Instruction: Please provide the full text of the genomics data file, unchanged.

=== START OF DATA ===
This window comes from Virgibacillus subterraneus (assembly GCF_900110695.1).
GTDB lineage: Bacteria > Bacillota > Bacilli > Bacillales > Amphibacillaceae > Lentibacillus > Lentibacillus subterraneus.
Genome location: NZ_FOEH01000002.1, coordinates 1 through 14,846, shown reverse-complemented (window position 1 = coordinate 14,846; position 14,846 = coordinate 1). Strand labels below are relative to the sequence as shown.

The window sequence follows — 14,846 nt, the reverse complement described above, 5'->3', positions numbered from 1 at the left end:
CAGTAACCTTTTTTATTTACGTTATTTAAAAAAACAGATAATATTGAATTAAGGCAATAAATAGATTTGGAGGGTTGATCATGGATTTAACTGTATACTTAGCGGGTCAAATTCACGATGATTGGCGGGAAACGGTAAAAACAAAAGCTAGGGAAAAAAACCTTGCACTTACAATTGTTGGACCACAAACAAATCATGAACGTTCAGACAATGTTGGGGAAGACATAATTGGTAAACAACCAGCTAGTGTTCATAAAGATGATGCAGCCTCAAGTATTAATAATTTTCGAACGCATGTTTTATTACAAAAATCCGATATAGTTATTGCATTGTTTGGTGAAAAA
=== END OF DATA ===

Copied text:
This window comes from Virgibacillus subterraneus (assembly GCF_900110695.1).
GTDB lineage: Bacteria > Bacillota > Bacilli > Bacillales > Amphibacillaceae > Lentibacillus > Lentibacillus subterraneus.
Genome location: NZ_FOEH01000002.1, coordinates 1 through 14,846, shown reverse-complemented (window position 1 = coordinate 14,846; position 14,846 = coordinate 1). Strand labels below are relative to the sequence as shown.

The window sequence follows — 14,846 nt, the reverse complement described above, 5'->3', positions numbered from 1 at the left end:
CAGTAACCTTTTTTATTTACGTTATTTAAAAAAACAGATAATATTGAATTAAGGCAATAAATAGATTTGGAGGGTTGATCATGGATTTAACTGTATACTTAGCGGGTCAAATTCACGATGATTGGCGGGAAACGGTAAAAACAAAAGCTAGGGAAAAAAACCTTGCACTTACAATTGTTGGACCACAAACAAATCATGAACGTTCAGACAATGTTGGGGAAGACATAATTGGTAAACAACCAGCTAGTGTTCATAAAGATGATGCAGCCTCAAGTATTAATAATTTTCGAACGCATGTTTTATTACAAAAATCCGATATAGTTATTGCATTGTTTGGTGAAAAA